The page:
Some may see a buying opportunity in the energy space after the sell-off. If you have a strong conviction on the sector outlook, try sticking to integrated oil companies and related exchange traded funds.
“We prefer integrated oil companies within the energy sector,” Russ Koesterich, Global Chief Investment Strategist and Head of the Model Portfolio & Solutions Business at BlackRock, said in a research note. “Although oil prices have firmed, the global energy sector has not. Hence, investors may consider the world’s largest oil and gas companies for their cheap valuations, relatively lower sensitivity to oil price swings, deeper pockets and potentially high dividend yield.”
These integrated energy companies have operations in exploration, production, refinement and distribution of oil and gas. Due to their diversified operations across upstream and downstream businesses, these integrated companies are more capable of weathering changes in oil prices.
For instance, the iShares U.S. Energy ETF (NYSEArca: IYE) tracks some of the largest energy companies, including Exxon Mobile (NYSE: XOM) at 21.7% of the overall portfolio, along with Chevron Corp. (NYSE: CVX) 11.4%, Schlumberger (NYSE: SLB) 6.7% and ConocoPhillips (NYSE: COP) 4.7%.
Similarly, the Energy Select Sector SPDR (NYSEArca: XLE) and Vanguard Energy ETF (NYSEArca: VDE) are both close alternatives that offer exposure to the domestic energy sector, with an emphasis on the largest names in the space.
After the drop off in oil prices, the sector ETFs have also retreated and may offer a more attractive entry point. Over the past year, IYE fell 25.0%, XLE declined 24.1% and VDE decreased 25.5%.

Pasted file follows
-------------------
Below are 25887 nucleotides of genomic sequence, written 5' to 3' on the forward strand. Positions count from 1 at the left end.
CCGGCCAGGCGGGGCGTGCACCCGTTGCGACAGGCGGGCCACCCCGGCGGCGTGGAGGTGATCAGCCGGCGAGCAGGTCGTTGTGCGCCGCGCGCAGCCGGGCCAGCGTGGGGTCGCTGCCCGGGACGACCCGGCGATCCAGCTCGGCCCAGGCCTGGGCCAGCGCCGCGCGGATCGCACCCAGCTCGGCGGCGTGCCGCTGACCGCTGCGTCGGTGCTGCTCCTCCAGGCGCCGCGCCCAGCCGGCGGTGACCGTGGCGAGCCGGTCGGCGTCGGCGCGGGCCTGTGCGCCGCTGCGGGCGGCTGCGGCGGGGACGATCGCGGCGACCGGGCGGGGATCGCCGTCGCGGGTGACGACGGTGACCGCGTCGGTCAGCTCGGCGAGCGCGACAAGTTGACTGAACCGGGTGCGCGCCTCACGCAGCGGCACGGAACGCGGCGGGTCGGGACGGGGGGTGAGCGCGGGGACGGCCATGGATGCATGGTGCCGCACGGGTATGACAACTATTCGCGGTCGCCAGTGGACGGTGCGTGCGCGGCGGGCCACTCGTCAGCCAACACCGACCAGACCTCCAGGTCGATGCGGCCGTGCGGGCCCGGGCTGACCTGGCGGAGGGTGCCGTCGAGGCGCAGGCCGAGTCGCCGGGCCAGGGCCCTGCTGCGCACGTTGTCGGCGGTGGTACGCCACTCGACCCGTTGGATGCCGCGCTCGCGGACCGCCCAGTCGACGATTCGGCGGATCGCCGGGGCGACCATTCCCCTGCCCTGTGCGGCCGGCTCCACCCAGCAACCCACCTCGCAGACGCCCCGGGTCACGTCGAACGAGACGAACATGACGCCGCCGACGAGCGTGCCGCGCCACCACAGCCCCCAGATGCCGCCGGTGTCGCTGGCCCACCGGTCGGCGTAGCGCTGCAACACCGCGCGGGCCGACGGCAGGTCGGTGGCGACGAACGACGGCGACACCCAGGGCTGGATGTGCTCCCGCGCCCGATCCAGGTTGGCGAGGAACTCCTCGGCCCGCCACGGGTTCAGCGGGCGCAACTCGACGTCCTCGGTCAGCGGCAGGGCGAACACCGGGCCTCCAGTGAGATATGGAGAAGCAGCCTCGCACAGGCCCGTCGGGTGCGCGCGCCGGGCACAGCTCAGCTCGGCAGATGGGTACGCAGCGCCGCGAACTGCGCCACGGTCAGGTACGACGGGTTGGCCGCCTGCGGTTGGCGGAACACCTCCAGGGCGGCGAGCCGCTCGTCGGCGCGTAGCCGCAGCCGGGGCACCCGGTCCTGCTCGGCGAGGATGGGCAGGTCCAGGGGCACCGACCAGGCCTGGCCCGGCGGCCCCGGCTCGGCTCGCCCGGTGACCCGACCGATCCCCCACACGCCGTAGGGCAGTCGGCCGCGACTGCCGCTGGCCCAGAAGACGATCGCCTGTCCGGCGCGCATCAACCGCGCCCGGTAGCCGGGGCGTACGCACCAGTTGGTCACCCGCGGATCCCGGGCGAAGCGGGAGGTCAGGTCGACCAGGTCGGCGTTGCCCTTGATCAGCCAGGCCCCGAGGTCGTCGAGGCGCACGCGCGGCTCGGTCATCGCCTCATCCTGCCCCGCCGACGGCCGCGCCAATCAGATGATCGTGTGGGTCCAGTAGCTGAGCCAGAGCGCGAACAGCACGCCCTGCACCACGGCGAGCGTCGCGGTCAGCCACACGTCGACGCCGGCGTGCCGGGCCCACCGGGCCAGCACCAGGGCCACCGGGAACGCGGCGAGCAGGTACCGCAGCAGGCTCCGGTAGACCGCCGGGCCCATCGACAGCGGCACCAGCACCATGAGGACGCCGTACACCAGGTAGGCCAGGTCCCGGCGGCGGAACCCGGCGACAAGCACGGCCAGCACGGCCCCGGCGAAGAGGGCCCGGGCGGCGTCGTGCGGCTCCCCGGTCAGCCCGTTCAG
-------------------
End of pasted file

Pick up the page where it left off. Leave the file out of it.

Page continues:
“After the beating it took amid plunging oil prices, energy looks like the cheapest sector,” according to Morningstar analyst John Gabriel, pointing to the S&P 500 Energy Sector’s low price to fair value.
The larger integrated oil companies are more flush and have a larger war chest to draw upon when times get tough. While big oil has cut stock repurchase plans to save cash, many bigger players have not gone so far as to cut back on dividends. For instance, Exxon and Chevron have exhibited a long standing history of steadily increasing dividends and remain so-called dividend aristocrats. [Oil ETF Dividends Appear Safe…Sort Of]
The energy sector ETFs also offer somewhat decent yields. IYE has a 2.54% 12-month yield. XLE has a 2.65% 12-month yield and VDE hs a 2.07% 12-month yield. According to BlackRock, the energy sector has the third highest dividend yield, behind telecom services and utilities.
For more information on the energy sector, visit our energy category.
Max Chen contributed to this article.
The opinions and forecasts expressed herein are solely those of Tom Lydon, and may not actually come to pass. Information on this site should not be used or construed as an offer to sell, a solicitation of an offer to buy, or a recommendation for any product.